Any task that takes up a lot of your time but provides a low return on investment may be up for the chopping block. Getting rid of a service especially makes sense when your new growth can make up for the consequential decrease in earnings.
Never cut a service you’ve built your name on or one you want to be known for in the future. Unless you are ready to completely change the direction your business is going in, keeping your core services will let you build on them in the future.
This decision will ultimately be nothing more than a judgment call that you, as a business owner, need to make. Don’t make it lightly, and don’t base the decision entirely on the money that is coming in at the moment. Put your visionary hat on, and think long-term thoughts.
Understand the Finances
In order to make competent decisions about your business’s future, you also need to take the time to fully grasp your finances. Your accountant will still be handling the accounting, but you, as the decision-maker, should understand your earnings and expenses.
Once you are completely clear on the profits you will be making over the short-term, you can decide where you want to invest. Don’t make the mistake of thinking this is free cash and spending it all on your private needs and wants.
This is your time to either hire new people, improve your infrastructure, or expand your knowledge. You may have a very urgent need to hire new staff and put out the fire that has been caused by the influx of clients. By having clear figures in mind, you will be able to bring the right people on board. These are the people who will help you ride the growth wave.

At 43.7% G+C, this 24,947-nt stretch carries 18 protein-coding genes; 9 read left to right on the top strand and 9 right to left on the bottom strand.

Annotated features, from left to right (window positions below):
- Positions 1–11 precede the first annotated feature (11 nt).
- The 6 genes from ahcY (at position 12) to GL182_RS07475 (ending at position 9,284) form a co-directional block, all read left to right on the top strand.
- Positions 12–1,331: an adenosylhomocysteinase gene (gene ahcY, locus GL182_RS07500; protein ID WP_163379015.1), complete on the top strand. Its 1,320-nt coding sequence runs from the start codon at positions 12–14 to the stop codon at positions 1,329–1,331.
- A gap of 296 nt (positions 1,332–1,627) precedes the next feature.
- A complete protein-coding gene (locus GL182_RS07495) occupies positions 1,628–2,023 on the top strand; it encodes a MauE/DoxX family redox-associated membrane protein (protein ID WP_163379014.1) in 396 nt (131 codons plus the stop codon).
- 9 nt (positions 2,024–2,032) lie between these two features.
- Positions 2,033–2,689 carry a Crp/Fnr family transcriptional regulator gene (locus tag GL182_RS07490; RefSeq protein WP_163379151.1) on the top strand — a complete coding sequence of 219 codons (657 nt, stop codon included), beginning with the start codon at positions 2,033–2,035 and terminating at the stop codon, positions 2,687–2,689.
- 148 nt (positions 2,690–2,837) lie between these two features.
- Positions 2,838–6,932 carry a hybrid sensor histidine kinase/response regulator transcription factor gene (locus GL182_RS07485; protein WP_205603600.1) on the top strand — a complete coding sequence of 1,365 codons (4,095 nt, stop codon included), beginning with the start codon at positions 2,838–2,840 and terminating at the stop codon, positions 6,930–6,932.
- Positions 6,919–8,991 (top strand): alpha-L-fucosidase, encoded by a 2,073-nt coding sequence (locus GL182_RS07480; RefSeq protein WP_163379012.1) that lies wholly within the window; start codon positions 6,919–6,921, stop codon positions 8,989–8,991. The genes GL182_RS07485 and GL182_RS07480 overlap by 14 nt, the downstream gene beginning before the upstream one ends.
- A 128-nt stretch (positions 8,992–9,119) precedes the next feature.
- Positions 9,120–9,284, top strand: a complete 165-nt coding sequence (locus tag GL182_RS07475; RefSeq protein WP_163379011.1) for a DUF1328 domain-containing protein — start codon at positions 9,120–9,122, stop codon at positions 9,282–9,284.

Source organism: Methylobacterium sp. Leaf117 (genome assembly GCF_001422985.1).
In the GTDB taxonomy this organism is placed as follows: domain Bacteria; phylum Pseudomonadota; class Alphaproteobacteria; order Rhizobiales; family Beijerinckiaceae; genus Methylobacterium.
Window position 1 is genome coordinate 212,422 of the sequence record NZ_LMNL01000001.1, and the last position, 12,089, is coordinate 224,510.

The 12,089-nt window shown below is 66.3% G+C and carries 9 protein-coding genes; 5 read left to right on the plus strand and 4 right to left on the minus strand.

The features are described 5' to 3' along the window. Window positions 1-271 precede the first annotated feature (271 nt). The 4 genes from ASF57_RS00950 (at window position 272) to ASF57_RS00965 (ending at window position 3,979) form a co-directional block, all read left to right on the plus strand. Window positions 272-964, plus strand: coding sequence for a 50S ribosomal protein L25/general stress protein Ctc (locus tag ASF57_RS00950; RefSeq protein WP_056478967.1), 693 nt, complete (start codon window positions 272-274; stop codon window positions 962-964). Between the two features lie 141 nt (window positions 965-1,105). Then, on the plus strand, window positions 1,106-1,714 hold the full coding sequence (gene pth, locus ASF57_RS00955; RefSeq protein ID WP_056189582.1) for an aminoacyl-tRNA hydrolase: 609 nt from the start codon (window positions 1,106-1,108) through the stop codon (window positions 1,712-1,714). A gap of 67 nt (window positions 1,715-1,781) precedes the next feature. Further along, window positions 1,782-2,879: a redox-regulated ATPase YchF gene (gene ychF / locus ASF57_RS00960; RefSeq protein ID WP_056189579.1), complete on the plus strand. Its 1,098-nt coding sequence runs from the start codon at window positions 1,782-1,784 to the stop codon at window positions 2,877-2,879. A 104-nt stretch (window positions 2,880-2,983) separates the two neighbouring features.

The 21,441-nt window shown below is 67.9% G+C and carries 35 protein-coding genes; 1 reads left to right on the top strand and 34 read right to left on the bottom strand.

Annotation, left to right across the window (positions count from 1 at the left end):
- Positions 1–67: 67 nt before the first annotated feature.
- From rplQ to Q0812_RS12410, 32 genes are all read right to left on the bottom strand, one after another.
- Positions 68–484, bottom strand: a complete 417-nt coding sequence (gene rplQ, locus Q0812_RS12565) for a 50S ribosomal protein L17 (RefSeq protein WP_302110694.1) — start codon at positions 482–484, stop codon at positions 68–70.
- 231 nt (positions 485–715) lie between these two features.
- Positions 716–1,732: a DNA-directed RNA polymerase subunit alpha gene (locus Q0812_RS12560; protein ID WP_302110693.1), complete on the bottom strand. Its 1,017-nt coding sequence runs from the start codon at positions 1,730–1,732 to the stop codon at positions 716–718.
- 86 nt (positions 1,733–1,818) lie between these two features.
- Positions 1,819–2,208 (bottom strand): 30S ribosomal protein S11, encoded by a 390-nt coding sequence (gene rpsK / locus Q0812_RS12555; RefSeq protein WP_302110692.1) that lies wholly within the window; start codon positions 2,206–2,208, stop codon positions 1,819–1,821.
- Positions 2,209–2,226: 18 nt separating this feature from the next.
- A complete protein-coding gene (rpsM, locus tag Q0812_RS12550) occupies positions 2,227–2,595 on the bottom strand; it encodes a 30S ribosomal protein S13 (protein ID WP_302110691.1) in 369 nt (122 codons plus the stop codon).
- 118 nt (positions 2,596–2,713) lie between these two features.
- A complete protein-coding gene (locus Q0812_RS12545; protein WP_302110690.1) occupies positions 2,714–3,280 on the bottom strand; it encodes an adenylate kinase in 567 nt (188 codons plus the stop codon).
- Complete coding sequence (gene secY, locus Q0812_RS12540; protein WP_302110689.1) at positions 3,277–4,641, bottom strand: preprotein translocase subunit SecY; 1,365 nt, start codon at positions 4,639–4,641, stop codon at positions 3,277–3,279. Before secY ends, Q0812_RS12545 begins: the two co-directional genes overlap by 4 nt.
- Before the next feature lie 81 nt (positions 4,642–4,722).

Another benefit to figuring out your finances early is that it will give you the ability to more easily sell the business down the road. While selling isn’t something that usually comes to the top of mind during the early days of growing a business, it should be an important consideration for the long-term. There are many factors that go into valuing a business and having your finances in order will give you a clear idea of its market potential.
Automate What You Can
42% of business leaders feel that process automation speeds up the completion of repetitive tasks. Half of them also agree that automation is able to reduce the risk of human error.
When your business is growing faster than expected, you can leverage automation to save yourself and your staff valuable time. Plus, automation will help you reduce the risk of employee errors that can lead to a negative customer experience.
Knowing which processes to automate will be the tricky part, as automating the wrong thing can be just as disastrous.
Automation works well for repetitive or mundane processes. Things like email marketing and data entry are great tasks to find an automated solution for. On the other hand, something like social media marketing can only be automated to an extent and will still require human involvement.
Consider automating your invoice extraction as well as any other accounting process that you can. This will help you speed up payments, increasing the amount of readily available funds you have at your disposal.
Outsource What You Can